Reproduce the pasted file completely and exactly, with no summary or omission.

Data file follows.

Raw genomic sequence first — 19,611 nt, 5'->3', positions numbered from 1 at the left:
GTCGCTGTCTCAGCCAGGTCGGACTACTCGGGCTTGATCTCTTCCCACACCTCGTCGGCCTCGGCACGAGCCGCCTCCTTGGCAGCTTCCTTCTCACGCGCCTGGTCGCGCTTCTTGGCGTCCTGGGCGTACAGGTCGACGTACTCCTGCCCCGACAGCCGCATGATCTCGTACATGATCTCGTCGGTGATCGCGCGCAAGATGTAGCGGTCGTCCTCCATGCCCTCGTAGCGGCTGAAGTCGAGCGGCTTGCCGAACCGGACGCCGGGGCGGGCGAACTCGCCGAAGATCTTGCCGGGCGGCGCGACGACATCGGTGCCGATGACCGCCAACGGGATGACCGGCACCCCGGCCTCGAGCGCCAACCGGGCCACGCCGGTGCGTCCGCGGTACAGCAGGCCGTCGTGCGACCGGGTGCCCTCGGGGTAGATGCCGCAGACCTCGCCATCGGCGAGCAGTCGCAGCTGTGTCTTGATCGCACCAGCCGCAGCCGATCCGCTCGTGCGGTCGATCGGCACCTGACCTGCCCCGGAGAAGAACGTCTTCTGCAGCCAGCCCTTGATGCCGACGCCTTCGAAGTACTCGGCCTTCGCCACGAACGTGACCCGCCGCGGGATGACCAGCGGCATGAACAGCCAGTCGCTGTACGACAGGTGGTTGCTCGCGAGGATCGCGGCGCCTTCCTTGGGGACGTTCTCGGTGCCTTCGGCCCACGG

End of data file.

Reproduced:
Raw genomic sequence first — 19,611 nt, 5'->3', positions numbered from 1 at the left:
GTCGCTGTCTCAGCCAGGTCGGACTACTCGGGCTTGATCTCTTCCCACACCTCGTCGGCCTCGGCACGAGCCGCCTCCTTGGCAGCTTCCTTCTCACGCGCCTGGTCGCGCTTCTTGGCGTCCTGGGCGTACAGGTCGACGTACTCCTGCCCCGACAGCCGCATGATCTCGTACATGATCTCGTCGGTGATCGCGCGCAAGATGTAGCGGTCGTCCTCCATGCCCTCGTAGCGGCTGAAGTCGAGCGGCTTGCCGAACCGGACGCCGGGGCGGGCGAACTCGCCGAAGATCTTGCCGGGCGGCGCGACGACATCGGTGCCGATGACCGCCAACGGGATGACCGGCACCCCGGCCTCGAGCGCCAACCGGGCCACGCCGGTGCGTCCGCGGTACAGCAGGCCGTCGTGCGACCGGGTGCCCTCGGGGTAGATGCCGCAGACCTCGCCATCGGCGAGCAGTCGCAGCTGTGTCTTGATCGCACCAGCCGCAGCCGATCCGCTCGTGCGGTCGATCGGCACCTGACCTGCCCCGGAGAAGAACGTCTTCTGCAGCCAGCCCTTGATGCCGACGCCTTCGAAGTACTCGGCCTTCGCCACGAACGTGACCCGCCGCGGGATGACCAGCGGCATGAACAGCCAGTCGCTGTACGACAGGTGGTTGCTCGCGAGGATCGCGGCGCCTTCCTTGGGGACGTTCTCGGTGCCTTCGGCCCACGG